Apparently struggling to find an original angle, Cadillac has decided not to show any actual cars in its latest ad.

Set to run during the Academy Awards broadcast on ABC this Sunday, "The Arena" features people walking in slow motion around New York City (where Cadillac recently moved its headquarters) to a reading of President Theodore Roosevelt's 1910 speech "Citizenship in a Republic."

The ad's title is taken from that speech, as is the accompanying hashtag, #DareGreatly.

While it's unclear whether T.R. himself would have fancied an Escalade, the ad is part of a larger effort by Cadillac to reinvent itself.

Under recently-installed boss and former Infiniti head Johan de Nysschen, the General Motors luxury brand orchestrated its move to the Big Apple, announced a new flagship luxury sedan called the CT6, and a new model naming strategy.

Cadillac also tried to enhance its image by simply raising prices, but this strategy quickly backfired, forcing the brand to cut prices on the CTS sedan by as much as $3,000 in January.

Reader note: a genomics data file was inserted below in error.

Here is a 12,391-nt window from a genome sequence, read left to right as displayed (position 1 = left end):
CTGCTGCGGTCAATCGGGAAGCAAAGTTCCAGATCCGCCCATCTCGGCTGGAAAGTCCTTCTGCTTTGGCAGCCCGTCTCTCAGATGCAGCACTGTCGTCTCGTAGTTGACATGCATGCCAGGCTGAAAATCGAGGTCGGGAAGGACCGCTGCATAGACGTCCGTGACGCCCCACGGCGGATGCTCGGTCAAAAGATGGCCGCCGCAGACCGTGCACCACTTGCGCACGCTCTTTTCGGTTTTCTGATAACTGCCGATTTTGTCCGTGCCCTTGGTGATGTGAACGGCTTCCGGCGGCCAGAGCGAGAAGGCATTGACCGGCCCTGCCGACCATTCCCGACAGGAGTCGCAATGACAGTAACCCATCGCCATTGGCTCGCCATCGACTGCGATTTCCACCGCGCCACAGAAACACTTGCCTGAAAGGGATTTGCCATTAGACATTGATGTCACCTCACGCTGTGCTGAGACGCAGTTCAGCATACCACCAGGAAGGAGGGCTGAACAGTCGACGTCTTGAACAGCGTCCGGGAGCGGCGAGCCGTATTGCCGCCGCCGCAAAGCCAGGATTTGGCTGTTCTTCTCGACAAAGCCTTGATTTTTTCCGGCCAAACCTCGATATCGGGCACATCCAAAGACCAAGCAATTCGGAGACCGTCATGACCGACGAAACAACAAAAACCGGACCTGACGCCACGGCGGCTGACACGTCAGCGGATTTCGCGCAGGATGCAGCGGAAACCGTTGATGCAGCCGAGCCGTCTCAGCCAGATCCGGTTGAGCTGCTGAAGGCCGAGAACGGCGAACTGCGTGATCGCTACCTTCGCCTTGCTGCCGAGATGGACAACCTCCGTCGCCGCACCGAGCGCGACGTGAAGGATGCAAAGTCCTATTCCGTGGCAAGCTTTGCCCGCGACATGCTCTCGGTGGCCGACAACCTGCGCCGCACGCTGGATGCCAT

These seemingly-erratic moves are the result of Cadillac's still precarious position. Despite over a decade spent honing the CTS, the brand is still having trouble shaking off the image that its cars are for old people, or that they're just dressed-up versions of plebeian GM models.

Will avoiding showing cars in ads change any of that? We're not car salespeople, but it would seem that building good products and actually showing them to people would be a more straightforward way of moving them off dealer lots.


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